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The people of Dwynnen celebrate Othroktide every 5th of Suns Dawn, the date when, according to legend, a man emerged from the wilderness of High Rock and defeated the undead of Castle Wightmoor to become the first Baron of Dwynnen. Few people believe the legend anymore, but there most certainly was a Baron Othrok of Dwynnen who was destined to become one of true heroes of High Rock, if not all Tamriel.
The legend, as most any Dwynnen child will tell you, is that years and years ago (archivists have agreed to the year 3E 253), the people of Dwynnen were ruled by a lich and its armies of zombies, ghosts, vampires, and skeletons. Othrok was blessed with by gods and given an army of men and animals to destroy the dead. He brought peace and prosperity to the land, growing more powerful as the land improved. Years later, he led the tiny barony against the Camoran Usurper, and saved all of Tamriel.
How much credit the Baron ought to receive for the defeat of the Camoran Usurper has been debated, but it is an uncontestable fact that in the year 3E 267, the Camoran Usurper's relentless move north through High Rock was halted around the area of contemporary Dwynnen. Dwynnen is actually larger than it was in the first Baron's day -- it did not, in fact, have a sea port -- but the Battle of Firewaves was a coastal battle. The fact that the battle probably did not occur in Dwynnen does not in itself belittle the Baron's participation in it.
The Camoran Usurper had conquered Hammerfell and Valenwood by means of a large army, which by legend consisted entirely of undead and daedra, but was mostly composed of Redguards and Wood Elves. In all probability, the Usurper summoned the daedra and undead in Arenthia and slowly replaced the original summoned creatures with the armies of his conquered territories. Most armies of Valenwood have been historically mercenary.
Word of the Usurper's conquests reached High Rock in early 266, but preparations to repel the invasion did not begin until early the following year. Historians attribute two factors to High Rock's hesistancy. The primary powers of the Bay were ruled by particularly inept monarchs -- Wayrest and Sentinel both had kings in their minority, and Daggerfall was torn by contention between Helena and her cousin Jilathe. The Lord of Reich Gradkeep (now Anticlere) was deathly ill through 266 and finally died at the end of the year. There were, in short, no leaders to unite the province against the Usurper. Of the leaders with any influence, at least eight (the "Eight Traitors" of legend) made secret allegiances with the Usurper to protect their lands.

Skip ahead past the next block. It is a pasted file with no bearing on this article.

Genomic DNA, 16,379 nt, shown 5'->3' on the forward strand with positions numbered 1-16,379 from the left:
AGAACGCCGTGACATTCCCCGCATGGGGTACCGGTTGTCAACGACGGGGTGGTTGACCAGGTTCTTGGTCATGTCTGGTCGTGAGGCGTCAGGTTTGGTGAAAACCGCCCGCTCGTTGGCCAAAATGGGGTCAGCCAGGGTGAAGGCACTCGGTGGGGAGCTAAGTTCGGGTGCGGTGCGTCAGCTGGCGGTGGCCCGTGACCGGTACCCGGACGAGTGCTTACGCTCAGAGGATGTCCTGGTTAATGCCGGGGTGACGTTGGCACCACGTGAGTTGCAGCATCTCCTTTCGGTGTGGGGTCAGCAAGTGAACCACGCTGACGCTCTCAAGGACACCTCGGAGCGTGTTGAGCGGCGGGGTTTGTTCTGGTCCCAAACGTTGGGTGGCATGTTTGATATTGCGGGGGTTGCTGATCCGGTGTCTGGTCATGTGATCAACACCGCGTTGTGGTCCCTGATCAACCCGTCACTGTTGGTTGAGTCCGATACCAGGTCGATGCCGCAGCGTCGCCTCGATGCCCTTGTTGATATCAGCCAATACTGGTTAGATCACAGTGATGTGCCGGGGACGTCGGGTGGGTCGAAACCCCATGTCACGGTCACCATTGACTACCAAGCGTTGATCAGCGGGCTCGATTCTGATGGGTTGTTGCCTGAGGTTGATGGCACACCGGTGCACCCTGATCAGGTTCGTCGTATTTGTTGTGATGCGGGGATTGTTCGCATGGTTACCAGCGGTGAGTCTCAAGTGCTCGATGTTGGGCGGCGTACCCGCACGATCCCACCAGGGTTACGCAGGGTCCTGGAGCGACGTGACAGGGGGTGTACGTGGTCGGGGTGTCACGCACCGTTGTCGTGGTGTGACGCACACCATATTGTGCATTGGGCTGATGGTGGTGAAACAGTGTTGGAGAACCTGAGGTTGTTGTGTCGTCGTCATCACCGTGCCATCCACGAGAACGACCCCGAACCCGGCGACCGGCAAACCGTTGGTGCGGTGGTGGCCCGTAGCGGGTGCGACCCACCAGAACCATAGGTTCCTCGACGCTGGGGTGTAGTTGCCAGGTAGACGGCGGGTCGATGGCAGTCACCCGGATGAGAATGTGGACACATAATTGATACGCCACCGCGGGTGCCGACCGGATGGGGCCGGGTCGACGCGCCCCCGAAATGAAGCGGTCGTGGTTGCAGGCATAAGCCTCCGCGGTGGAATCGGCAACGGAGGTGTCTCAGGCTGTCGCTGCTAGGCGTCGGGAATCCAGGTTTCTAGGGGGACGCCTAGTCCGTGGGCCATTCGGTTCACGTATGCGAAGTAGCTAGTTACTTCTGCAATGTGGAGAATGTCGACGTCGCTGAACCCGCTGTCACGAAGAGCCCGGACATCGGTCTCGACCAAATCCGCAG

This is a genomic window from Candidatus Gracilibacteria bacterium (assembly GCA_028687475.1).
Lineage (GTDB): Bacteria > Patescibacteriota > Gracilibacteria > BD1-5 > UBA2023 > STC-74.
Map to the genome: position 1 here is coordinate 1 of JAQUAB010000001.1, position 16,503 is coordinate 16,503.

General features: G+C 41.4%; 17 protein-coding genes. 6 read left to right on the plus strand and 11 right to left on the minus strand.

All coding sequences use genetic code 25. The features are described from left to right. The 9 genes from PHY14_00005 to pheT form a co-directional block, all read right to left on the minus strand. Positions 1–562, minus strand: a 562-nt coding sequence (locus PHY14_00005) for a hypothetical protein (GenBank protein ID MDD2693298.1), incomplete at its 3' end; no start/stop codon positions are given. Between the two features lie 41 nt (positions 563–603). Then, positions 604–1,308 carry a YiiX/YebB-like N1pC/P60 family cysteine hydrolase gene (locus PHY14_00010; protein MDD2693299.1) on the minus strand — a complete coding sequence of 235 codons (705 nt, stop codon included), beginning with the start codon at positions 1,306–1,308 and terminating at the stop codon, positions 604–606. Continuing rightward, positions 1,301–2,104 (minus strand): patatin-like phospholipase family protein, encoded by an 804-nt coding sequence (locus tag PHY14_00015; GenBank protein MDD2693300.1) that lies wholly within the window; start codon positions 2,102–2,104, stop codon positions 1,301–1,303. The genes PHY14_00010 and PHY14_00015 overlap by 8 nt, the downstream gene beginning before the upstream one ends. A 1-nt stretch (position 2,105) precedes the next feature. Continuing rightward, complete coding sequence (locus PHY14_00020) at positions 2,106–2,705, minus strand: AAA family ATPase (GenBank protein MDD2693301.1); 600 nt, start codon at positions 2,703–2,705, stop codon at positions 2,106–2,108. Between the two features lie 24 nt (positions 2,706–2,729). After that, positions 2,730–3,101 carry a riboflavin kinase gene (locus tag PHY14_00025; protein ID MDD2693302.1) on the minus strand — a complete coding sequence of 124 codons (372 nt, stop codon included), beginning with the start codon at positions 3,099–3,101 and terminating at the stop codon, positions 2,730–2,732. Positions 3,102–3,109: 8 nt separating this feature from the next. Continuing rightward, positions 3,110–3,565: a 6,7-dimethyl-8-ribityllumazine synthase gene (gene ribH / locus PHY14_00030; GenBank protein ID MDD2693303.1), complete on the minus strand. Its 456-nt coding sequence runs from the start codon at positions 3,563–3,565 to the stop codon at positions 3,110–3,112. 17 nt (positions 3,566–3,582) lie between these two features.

The secondary reason for the lethargy of High Rock had to do with the depth of relations between the province and the Septim Empire. For the first time since the beginning of the Dynasty, an Emperor ruled Tamriel who was neither Breton nor had spent any of his childhood in High Rock. The difference between Cephorus II and his cousin Uriel IV who preceded him was appalling to the people of High Rock. Even mad Emperors like Pelagius Septim III revered the Bretons over all other races, and cousins and younger siblings of the Emperors have ruled in High Rock since the foundation of the Empire. Cephorus was a Nord, with Skyrim and Morrowind sympathies. The attitude of the common men of High Rock was sympathetic toward the Camoran Usurper as an archfoe of this hated Emperor.
The Baron and his less legendary allies, the rulers of Ykalon, Phrygia, and Kambria, changed this favorable perception. News of the Usurper's barbaric treatment of captives and abuse of conquered lands, mostly true, spread rapidly through their territories, and then to other neutral lands. Within a few months, the greatest navy ever combined organized along the High Rock edge of the Iliac Bay. Only the navy of Uriel V's ill-fated invasion of Akavir was comparable.
How the combined forces of High Rock defeated the endless army of the Camoran Usurper is certainly worthy of a lengthy book in itself. And perhaps, it is best left to the public imagination. Certainly the weather worked against the Usurper, which is reason in itself to attribute divine intervention.
Baron Othrok's divine purpose is the central theme to Othroktide, after all. And as the poet Braeloque wrote, "To find the facts, the wisest always look first to the fiction."